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    Rescuers Dig for Survivors After Deadly US Tornado

    U.S. search and rescue crews are digging for survivors in miles of wreckage, after a massive tornado leveled neighborhoods Monday in the central U.S. state of Oklahoma, killing at least 24 people.

    Oklahoma officials say they have recovered 24 bodies since the tornado devastated the town of Moore, a suburb of the state capital, Oklahoma City. The suburb of Newcastle was also hit.

    President Barack Obama declared a major disaster in Oklahoma following the storm. He ordered the Federal Emergency Management Agency to provide any assistance the state needs. He said the nation's full focus right now is on "the urgent work of rescue and the hard work of recovery and rebuilding that lies ahead."



    "The people of Moore should know that their country will remain on the ground there for them, beside them, as long as it takes, for their are homes and school to rebuild; businesses and hospitals to reopen; there are parents to console, first responders to comfort and of course frightened children who will need our continued love and attention."

    "What they can be certain of is that American from every corner of this country will be right there with them, opening our homes, our hearts, to those in need because we are a nation that stands with our fellow citizens as long as it takes."

    "Our prayers are with the people of Oklahoma today. And we will back up those prayers with deeds as long as it takes."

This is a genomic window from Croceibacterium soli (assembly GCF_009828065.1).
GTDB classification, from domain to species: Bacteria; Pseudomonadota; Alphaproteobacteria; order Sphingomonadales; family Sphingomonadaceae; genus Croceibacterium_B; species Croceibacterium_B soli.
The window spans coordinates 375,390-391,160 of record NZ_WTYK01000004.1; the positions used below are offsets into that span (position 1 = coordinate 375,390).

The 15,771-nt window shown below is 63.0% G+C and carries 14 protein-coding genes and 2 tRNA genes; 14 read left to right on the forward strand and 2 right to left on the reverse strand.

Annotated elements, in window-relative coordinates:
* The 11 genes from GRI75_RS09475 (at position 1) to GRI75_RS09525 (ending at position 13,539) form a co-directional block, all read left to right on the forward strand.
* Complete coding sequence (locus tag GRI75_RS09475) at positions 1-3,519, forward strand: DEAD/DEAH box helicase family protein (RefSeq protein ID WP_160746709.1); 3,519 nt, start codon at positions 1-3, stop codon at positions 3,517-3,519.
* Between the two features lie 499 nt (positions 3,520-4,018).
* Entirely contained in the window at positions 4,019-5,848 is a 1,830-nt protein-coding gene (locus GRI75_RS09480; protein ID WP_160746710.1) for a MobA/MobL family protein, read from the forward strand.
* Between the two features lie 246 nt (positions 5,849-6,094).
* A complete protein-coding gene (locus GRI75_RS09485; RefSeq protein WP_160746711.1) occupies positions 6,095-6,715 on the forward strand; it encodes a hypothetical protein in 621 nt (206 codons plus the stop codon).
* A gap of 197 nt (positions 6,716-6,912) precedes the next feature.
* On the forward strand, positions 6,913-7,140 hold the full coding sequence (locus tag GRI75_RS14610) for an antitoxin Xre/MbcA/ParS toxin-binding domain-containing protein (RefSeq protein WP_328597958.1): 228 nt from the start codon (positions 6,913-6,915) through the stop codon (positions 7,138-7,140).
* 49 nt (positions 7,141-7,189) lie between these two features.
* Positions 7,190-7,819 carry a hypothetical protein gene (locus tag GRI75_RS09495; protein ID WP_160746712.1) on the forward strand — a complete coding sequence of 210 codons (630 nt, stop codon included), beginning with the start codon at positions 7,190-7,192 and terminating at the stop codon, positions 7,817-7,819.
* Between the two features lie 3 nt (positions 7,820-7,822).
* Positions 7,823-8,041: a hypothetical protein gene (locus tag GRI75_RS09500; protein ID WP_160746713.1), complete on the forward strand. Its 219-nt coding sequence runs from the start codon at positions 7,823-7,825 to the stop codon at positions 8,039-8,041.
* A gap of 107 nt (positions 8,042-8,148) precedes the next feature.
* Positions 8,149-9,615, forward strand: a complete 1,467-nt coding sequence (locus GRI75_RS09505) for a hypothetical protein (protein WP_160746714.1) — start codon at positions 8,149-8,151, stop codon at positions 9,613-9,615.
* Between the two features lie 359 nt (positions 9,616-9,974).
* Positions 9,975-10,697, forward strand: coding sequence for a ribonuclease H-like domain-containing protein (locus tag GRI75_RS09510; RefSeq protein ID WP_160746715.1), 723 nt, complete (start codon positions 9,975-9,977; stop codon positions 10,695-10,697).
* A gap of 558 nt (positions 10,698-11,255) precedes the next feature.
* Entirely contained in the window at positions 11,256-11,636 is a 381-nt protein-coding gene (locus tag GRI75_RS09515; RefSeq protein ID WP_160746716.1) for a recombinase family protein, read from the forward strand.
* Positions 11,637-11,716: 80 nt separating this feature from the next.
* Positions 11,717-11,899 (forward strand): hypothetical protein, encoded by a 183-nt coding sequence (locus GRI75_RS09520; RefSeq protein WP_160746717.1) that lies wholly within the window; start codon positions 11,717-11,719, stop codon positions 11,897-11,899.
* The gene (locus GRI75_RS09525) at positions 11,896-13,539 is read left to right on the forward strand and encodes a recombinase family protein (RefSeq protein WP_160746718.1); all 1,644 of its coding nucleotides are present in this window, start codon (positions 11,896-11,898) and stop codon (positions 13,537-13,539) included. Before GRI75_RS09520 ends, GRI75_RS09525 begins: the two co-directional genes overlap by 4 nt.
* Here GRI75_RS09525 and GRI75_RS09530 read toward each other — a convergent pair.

The tornado ripped through the Oklahoma City suburbs with winds of 320 kilometers an hour, demolishing an elementary school and reducing homes to piles of splintered wood.

    In addition to the confirmed deaths, at least 240 people were reported injured. Many of the victims are children.



    Oklahoma Governor Mary Fallin has deployed the state National Guard and extra police to assist with rescue operations. She said "hearts are broken'' for parents looking for their children. Rescue workers pulled several children alive out of the rubble of two schools that were hit.

    Earlier, 51 people were reported killed. Officials attributed the higher number to counting bodies twice in the chaos following the storm that struck late Monday. They said additional bodies could yet be recovered.

    The National Weather Service said the magnitude of this tornado was an EF-4, the second most-powerful type of twister on the five-level scale that measures a storm's destructive power.

    The tornado Monday is the deadliest in the United States since 2011, when a storm in the central community of Joplin, Missouri killed 161 people.

    Moore, Oklahoma was hit hard by another deadly tornado in 1999.

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